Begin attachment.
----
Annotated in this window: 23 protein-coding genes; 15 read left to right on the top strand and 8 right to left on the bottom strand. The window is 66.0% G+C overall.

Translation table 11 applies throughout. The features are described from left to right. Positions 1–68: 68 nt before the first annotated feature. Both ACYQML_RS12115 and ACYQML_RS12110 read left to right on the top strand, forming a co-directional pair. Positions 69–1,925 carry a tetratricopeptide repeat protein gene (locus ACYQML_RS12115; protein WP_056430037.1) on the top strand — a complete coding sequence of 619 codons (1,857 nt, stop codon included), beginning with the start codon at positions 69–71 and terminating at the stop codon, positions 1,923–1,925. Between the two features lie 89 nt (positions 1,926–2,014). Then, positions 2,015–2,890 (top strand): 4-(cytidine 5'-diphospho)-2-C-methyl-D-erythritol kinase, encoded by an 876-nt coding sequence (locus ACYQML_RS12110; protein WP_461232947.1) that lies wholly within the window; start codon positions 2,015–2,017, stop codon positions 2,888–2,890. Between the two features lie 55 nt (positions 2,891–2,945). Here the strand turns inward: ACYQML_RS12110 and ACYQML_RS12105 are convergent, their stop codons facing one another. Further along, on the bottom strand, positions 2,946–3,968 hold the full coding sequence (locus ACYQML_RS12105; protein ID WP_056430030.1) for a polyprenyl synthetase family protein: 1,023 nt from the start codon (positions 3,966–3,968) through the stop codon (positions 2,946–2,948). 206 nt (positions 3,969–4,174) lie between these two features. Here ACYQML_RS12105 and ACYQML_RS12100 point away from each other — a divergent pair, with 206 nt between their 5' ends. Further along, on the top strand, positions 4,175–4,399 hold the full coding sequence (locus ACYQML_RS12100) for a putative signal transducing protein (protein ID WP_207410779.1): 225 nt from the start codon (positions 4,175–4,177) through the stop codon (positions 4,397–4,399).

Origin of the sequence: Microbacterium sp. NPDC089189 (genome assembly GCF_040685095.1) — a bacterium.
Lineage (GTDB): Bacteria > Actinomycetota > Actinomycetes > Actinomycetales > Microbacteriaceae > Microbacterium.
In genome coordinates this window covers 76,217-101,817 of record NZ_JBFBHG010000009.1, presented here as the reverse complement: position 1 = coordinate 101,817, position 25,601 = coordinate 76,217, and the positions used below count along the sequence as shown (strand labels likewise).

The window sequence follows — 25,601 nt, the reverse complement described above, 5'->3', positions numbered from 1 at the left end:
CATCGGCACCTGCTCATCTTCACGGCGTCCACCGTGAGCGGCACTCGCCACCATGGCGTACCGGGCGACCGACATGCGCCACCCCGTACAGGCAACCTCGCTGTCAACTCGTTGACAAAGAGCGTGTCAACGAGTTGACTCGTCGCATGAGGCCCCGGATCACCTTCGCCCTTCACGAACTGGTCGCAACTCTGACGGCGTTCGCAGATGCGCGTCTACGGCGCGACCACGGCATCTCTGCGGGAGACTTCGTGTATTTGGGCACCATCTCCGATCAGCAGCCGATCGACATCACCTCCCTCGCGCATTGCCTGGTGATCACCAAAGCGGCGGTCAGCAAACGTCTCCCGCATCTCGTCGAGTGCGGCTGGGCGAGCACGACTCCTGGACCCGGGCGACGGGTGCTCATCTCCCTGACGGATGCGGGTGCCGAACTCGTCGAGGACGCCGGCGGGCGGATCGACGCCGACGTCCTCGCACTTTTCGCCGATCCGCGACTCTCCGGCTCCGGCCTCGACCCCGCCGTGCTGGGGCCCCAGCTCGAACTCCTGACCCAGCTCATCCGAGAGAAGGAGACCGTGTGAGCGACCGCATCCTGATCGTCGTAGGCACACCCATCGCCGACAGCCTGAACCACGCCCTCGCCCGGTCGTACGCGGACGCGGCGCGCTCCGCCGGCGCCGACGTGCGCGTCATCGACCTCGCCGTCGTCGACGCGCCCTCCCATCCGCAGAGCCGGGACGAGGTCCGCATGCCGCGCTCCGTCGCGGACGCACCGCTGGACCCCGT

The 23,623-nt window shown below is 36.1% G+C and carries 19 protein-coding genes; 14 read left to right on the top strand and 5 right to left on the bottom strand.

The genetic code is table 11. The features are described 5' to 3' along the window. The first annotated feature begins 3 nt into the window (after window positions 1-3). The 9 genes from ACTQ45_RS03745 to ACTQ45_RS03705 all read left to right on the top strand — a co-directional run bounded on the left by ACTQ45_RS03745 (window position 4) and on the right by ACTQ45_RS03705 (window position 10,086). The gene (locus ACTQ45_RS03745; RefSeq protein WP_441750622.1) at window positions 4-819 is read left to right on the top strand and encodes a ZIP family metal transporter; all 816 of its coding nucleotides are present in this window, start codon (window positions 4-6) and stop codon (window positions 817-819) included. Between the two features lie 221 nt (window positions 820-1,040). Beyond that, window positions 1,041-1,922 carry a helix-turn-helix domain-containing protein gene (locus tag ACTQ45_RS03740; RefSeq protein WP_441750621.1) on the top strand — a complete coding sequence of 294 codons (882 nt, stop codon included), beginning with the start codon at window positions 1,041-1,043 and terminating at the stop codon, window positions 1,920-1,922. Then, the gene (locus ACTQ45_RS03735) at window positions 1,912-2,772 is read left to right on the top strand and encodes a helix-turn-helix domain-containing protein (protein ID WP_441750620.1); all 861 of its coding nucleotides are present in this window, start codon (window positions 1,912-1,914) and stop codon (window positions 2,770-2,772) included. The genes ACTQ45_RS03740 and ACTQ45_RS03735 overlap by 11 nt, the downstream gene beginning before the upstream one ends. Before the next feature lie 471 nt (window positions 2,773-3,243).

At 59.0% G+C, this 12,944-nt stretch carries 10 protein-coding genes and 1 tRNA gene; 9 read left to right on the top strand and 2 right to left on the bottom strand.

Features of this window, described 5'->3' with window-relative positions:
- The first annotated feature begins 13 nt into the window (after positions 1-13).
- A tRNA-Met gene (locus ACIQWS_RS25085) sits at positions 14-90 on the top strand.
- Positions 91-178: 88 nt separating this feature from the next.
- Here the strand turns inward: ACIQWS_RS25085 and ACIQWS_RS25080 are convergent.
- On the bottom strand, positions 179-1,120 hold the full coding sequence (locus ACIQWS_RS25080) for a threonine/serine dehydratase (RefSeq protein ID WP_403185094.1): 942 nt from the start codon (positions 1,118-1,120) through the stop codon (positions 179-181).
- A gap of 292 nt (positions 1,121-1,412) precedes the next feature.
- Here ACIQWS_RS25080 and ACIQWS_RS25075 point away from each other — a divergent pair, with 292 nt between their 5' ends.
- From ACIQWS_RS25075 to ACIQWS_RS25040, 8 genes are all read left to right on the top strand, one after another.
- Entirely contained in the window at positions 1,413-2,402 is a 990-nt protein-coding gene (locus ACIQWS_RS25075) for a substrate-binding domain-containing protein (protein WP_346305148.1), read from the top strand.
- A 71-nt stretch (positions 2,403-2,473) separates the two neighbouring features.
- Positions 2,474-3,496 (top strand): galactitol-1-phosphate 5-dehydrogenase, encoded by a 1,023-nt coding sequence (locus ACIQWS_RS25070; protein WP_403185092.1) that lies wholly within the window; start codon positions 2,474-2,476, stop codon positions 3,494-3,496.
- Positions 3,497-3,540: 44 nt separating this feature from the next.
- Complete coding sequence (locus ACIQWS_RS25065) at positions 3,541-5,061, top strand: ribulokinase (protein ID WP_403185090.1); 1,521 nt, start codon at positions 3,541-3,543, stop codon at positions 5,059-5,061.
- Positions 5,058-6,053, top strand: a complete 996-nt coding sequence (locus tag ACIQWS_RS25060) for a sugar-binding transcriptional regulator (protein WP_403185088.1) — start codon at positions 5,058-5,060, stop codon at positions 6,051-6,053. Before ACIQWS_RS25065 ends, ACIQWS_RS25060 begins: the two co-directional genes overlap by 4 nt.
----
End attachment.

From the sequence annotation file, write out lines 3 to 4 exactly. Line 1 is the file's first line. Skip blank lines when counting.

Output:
Origin of the sequence: Microbacterium sp. NPDC089189 (genome assembly GCF_040685095.1) — a bacterium.
Lineage (GTDB): Bacteria > Actinomycetota > Actinomycetes > Actinomycetales > Microbacteriaceae > Microbacterium.